Getting started with: JGiven

This is the eighth article in our series on new, popular or otherwise interesting tools used in test automation. You can read all posts within this series by clicking here.

What is JGiven?
From the JGiven.org website: JGiven is a developer-friendly and pragmatic BDD tool for Java. Developers write scenarios in plain Java using a fluent, domain-specific API, JGiven generates reports that are readable by domain experts.

In short, JGiven can be used as an alternative to other BDD frameworks, such as JBehave and Cucumber. Where the latter two separate the features from the test code, JGiven does not and might therefore be considered more suitable to unit and integration tests rather than automated system and regression tests.

Where can I get JGiven?
The JGiven sources can be downloaded from the JGiven GitHub site.

How do I install and configure JGiven?
The easiest way to get started with JGiven is by creating a new Maven project and including the following dependency:

<dependency>
	<groupId>com.tngtech.jgiven</groupId>
	<artifactId>jgiven-testng</artifactId>
	<version>0.9.5</version>
	<scope>test</scope>
</dependency>

This is for use in combination with TestNG, which I will do in the rest of this post. If you prefer to user JUnit, use jgiven-junit as your artifactId. Please note that this dependency does not include TestNG (or JUnit) itself, so be sure to include it separately in your pom.xml.

Creating and running a first JGiven test
Taking my trusted ParaBank application as an example, I want to perform a test determining whether I can login successfully using a JGiven scenario. I.e., I want to execute the following scenario:

Given I am at the login page
When I login as john with password demo
Then the login action will be successful

The implementation of this scenario as a TestNG-based test in JGiven is pretty straightforward:

public class LoginTest extends ScenarioTest<GivenIAmAtTheLoginPage, WhenILoginAsJohnWithPasswordDemo, ThenTheLoginActionWillBeSuccessful> {
	
	@Test
	public void aFirstLoginTest() {
		
		given().I_am_at_the_login_page();
		when().I_login_as_john_with_password_demo();
		then().the_login_action_will_be_successful();
	}
}

The ScenarioTest class requires three parameters, each representing a stage in the Given-When-Then scenario. To make this compile, we also need to implement each of the three classes that are used as a parameter. As an example, this is what the implementation of the GivenIAmAtTheLoginPage class looks like:

public class GivenIAmAtTheLoginPage extends Stage<GivenIAmAtTheLoginPage>{
	public GivenIAmAtTheLoginPage I_am_at_the_login_page() {
		
		return self();
	}
}

The other two classes (stages) are implemented in a similar way. Now that this is done, we can run our test, which lads to the following output in the console:

Test Class: com.ontestautomation.jgiven.tests.LoginTest

 Scenario: A first login test

   Given I am at the login page
    When I login as john with password demo
    Then the login action will be successful

PASSED: aFirstLoginTest

We can see that our test passes, so we have something to build upon. No actual test actions are performed yet, so we are going to add these next. Since we are performing a Selenium WebDriver test, it’s required that we pass along the browser instance as a parameter for each of the steps. This also means we can initialize it before the test is run (using @BeforeTest) and destroy it afterwards (using @AfterTest):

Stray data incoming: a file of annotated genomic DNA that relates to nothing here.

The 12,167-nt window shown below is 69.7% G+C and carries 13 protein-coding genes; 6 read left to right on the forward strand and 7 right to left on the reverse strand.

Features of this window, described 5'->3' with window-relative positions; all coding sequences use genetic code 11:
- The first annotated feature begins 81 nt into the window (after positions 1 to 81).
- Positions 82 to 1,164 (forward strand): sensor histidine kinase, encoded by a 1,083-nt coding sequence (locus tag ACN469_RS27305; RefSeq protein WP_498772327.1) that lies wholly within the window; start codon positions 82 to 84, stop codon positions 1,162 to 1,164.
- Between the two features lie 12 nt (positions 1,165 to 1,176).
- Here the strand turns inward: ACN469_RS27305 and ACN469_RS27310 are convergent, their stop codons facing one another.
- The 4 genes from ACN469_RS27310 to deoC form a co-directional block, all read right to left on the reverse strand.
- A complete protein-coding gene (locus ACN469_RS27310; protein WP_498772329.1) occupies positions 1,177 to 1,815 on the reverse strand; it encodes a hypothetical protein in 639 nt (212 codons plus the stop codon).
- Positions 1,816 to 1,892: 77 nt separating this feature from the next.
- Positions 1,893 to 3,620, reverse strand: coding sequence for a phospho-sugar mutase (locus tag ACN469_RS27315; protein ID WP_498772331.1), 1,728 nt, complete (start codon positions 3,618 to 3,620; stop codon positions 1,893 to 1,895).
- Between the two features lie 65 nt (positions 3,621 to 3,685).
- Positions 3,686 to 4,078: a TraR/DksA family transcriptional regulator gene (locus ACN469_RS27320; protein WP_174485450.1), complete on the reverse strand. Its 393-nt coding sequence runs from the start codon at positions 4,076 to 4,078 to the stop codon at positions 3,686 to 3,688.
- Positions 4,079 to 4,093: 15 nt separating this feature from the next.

public class LoginTest extends ScenarioTest<GivenIAmAtTheLoginPage, WhenILoginAsJohnWithPasswordDemo, ThenTheLoginActionWillBeSuccessful> {
	
	WebDriver driver;
	
	@BeforeTest
	public void initBrowser() {

		driver = new FirefoxDriver();
		driver.manage().timeouts().implicitlyWait(10, TimeUnit.SECONDS);
	}
	
	@Test
	public void aFirstLoginTest() {
		
		given().I_am_at_the_login_page(driver);
		when().I_login_as_john_with_password_demo(driver);
		then().the_login_action_will_be_successful(driver);
	}
	
	@AfterTest
	public void tearDown() {
		
		driver.quit();
	}
}

The WebDriver actions associated with the Given, When and Then steps can now be added to the respective classes as well, for example for GivenIAmAtTheLoginPage this results in:

public class GivenIAmAtTheLoginPage extends Stage<GivenIAmAtTheLoginPage>{
	
	WebDriver _driver;
	
	public GivenIAmAtTheLoginPage I_am_at_the_login_page(WebDriver driver) {
		
		_driver = driver;
		
		_driver.get("http://parabank.parasoft.com");
		
		return self();
	}
}

If we implement the other two Stage classes in a similar vein – where the Then stage should include an actual TestNG assertion to make it a proper test case – and rerun our test, we can see that it passes again:

Test Class: com.ontestautomation.jgiven.tests.LoginTest

 Scenario: A first login test

   Given I am at the login page FirefoxDriver: firefox on WINDOWS (6bccf261-5ce0-4378-8118-b545b6c82eca)
    When I login as john with password demo FirefoxDriver: firefox on WINDOWS (6bccf261-5ce0-4378-8118-b545b6c82eca)
    Then the login action will be successful FirefoxDriver: firefox on WINDOWS (6bccf261-5ce0-4378-8118-b545b6c82eca)

PASSED: aFirstLoginTest

Note that JGiven automatically adds a bit of information on the browser instance used to the console output.

Useful features
Some useful additional features of JGiven are:

  • Several types of test execution and results reporting, including JSON and HTML
  • Support for parameterized steps (in the above example, you could for instance parameterize the username and password in the When step)
  • Support for tags to organize scenarios

Further reading
Apart from the features mentioned above, JGiven provides some more useful features for creating useful BDD-style Java-based tests. A complete reference guide can be found on the JGiven website.

An Eclipse Maven project including the tests and test classes I’ve used in this post can be downloaded here.